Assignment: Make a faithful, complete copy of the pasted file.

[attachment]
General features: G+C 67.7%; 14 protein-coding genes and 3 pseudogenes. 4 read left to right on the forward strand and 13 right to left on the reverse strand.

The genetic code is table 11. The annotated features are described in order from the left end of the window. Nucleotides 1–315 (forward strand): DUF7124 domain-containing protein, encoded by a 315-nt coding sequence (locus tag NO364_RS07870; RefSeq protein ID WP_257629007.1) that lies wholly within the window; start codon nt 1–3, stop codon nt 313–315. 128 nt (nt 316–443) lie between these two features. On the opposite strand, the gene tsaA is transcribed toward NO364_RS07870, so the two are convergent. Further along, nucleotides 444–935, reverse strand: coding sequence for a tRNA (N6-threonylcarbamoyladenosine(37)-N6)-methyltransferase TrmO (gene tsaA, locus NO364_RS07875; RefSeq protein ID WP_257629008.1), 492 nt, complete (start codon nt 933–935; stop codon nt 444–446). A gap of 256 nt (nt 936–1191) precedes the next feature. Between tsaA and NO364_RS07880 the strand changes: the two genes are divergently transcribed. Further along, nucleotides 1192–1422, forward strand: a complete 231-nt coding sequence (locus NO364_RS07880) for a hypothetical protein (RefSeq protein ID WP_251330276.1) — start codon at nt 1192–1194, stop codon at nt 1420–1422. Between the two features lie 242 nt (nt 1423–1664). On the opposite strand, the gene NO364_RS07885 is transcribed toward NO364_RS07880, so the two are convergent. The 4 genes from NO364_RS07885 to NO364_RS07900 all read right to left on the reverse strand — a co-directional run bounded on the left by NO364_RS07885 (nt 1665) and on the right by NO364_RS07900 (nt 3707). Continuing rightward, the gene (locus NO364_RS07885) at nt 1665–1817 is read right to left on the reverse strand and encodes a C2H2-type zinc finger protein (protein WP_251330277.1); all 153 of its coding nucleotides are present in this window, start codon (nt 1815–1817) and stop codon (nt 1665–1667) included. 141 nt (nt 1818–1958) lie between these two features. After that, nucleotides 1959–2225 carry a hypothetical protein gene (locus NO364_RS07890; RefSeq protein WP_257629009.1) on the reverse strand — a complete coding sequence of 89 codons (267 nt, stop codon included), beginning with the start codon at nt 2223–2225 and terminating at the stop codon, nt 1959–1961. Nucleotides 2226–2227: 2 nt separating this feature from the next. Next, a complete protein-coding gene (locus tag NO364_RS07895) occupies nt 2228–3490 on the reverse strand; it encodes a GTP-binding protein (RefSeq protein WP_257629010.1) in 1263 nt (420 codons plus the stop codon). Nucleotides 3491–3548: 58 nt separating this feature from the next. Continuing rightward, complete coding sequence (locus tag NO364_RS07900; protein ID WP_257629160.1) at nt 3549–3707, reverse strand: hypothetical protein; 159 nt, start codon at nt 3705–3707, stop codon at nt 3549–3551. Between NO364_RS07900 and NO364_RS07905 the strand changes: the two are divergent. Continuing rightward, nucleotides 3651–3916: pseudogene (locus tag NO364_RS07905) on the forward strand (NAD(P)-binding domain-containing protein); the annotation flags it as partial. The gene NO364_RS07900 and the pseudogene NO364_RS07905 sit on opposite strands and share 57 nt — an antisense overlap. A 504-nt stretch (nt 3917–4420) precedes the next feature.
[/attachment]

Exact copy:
General features: G+C 67.7%; 14 protein-coding genes and 3 pseudogenes. 4 read left to right on the forward strand and 13 right to left on the reverse strand.

The genetic code is table 11. The annotated features are described in order from the left end of the window. Nucleotides 1–315 (forward strand): DUF7124 domain-containing protein, encoded by a 315-nt coding sequence (locus tag NO364_RS07870; RefSeq protein ID WP_257629007.1) that lies wholly within the window; start codon nt 1–3, stop codon nt 313–315. 128 nt (nt 316–443) lie between these two features. On the opposite strand, the gene tsaA is transcribed toward NO364_RS07870, so the two are convergent. Further along, nucleotides 444–935, reverse strand: coding sequence for a tRNA (N6-threonylcarbamoyladenosine(37)-N6)-methyltransferase TrmO (gene tsaA, locus NO364_RS07875; RefSeq protein ID WP_257629008.1), 492 nt, complete (start codon nt 933–935; stop codon nt 444–446). A gap of 256 nt (nt 936–1191) precedes the next feature. Between tsaA and NO364_RS07880 the strand changes: the two genes are divergently transcribed. Further along, nucleotides 1192–1422, forward strand: a complete 231-nt coding sequence (locus NO364_RS07880) for a hypothetical protein (RefSeq protein ID WP_251330276.1) — start codon at nt 1192–1194, stop codon at nt 1420–1422. Between the two features lie 242 nt (nt 1423–1664). On the opposite strand, the gene NO364_RS07885 is transcribed toward NO364_RS07880, so the two are convergent. The 4 genes from NO364_RS07885 to NO364_RS07900 all read right to left on the reverse strand — a co-directional run bounded on the left by NO364_RS07885 (nt 1665) and on the right by NO364_RS07900 (nt 3707). Continuing rightward, the gene (locus NO364_RS07885) at nt 1665–1817 is read right to left on the reverse strand and encodes a C2H2-type zinc finger protein (protein WP_251330277.1); all 153 of its coding nucleotides are present in this window, start codon (nt 1815–1817) and stop codon (nt 1665–1667) included. 141 nt (nt 1818–1958) lie between these two features. After that, nucleotides 1959–2225 carry a hypothetical protein gene (locus NO364_RS07890; RefSeq protein WP_257629009.1) on the reverse strand — a complete coding sequence of 89 codons (267 nt, stop codon included), beginning with the start codon at nt 2223–2225 and terminating at the stop codon, nt 1959–1961. Nucleotides 2226–2227: 2 nt separating this feature from the next. Next, a complete protein-coding gene (locus tag NO364_RS07895) occupies nt 2228–3490 on the reverse strand; it encodes a GTP-binding protein (RefSeq protein WP_257629010.1) in 1263 nt (420 codons plus the stop codon). Nucleotides 3491–3548: 58 nt separating this feature from the next. Continuing rightward, complete coding sequence (locus tag NO364_RS07900; protein ID WP_257629160.1) at nt 3549–3707, reverse strand: hypothetical protein; 159 nt, start codon at nt 3705–3707, stop codon at nt 3549–3551. Between NO364_RS07900 and NO364_RS07905 the strand changes: the two are divergent. Continuing rightward, nucleotides 3651–3916: pseudogene (locus tag NO364_RS07905) on the forward strand (NAD(P)-binding domain-containing protein); the annotation flags it as partial. The gene NO364_RS07900 and the pseudogene NO364_RS07905 sit on opposite strands and share 57 nt — an antisense overlap. A 504-nt stretch (nt 3917–4420) precedes the next feature.